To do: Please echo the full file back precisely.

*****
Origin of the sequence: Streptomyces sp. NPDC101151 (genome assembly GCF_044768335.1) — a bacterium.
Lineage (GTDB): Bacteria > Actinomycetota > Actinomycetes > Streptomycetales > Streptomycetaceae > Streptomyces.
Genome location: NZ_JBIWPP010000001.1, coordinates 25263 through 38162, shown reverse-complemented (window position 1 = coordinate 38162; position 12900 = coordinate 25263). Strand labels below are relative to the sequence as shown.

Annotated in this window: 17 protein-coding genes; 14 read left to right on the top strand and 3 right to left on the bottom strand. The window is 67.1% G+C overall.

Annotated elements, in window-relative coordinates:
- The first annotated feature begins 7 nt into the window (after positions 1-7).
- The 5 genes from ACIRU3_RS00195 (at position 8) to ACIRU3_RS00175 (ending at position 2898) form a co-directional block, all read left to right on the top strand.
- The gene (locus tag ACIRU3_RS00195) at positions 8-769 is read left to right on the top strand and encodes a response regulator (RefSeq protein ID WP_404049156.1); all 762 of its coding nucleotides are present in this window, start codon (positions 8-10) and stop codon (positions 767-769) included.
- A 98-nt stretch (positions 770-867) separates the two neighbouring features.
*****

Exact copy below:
Origin of the sequence: Streptomyces sp. NPDC101151 (genome assembly GCF_044768335.1) — a bacterium.
Lineage (GTDB): Bacteria > Actinomycetota > Actinomycetes > Streptomycetales > Streptomycetaceae > Streptomyces.
Genome location: NZ_JBIWPP010000001.1, coordinates 25263 through 38162, shown reverse-complemented (window position 1 = coordinate 38162; position 12900 = coordinate 25263). Strand labels below are relative to the sequence as shown.

Annotated in this window: 17 protein-coding genes; 14 read left to right on the top strand and 3 right to left on the bottom strand. The window is 67.1% G+C overall.

Annotated elements, in window-relative coordinates:
- The first annotated feature begins 7 nt into the window (after positions 1-7).
- The 5 genes from ACIRU3_RS00195 (at position 8) to ACIRU3_RS00175 (ending at position 2898) form a co-directional block, all read left to right on the top strand.
- The gene (locus tag ACIRU3_RS00195) at positions 8-769 is read left to right on the top strand and encodes a response regulator (RefSeq protein ID WP_404049156.1); all 762 of its coding nucleotides are present in this window, start codon (positions 8-10) and stop codon (positions 767-769) included.
- A 98-nt stretch (positions 770-867) separates the two neighbouring features.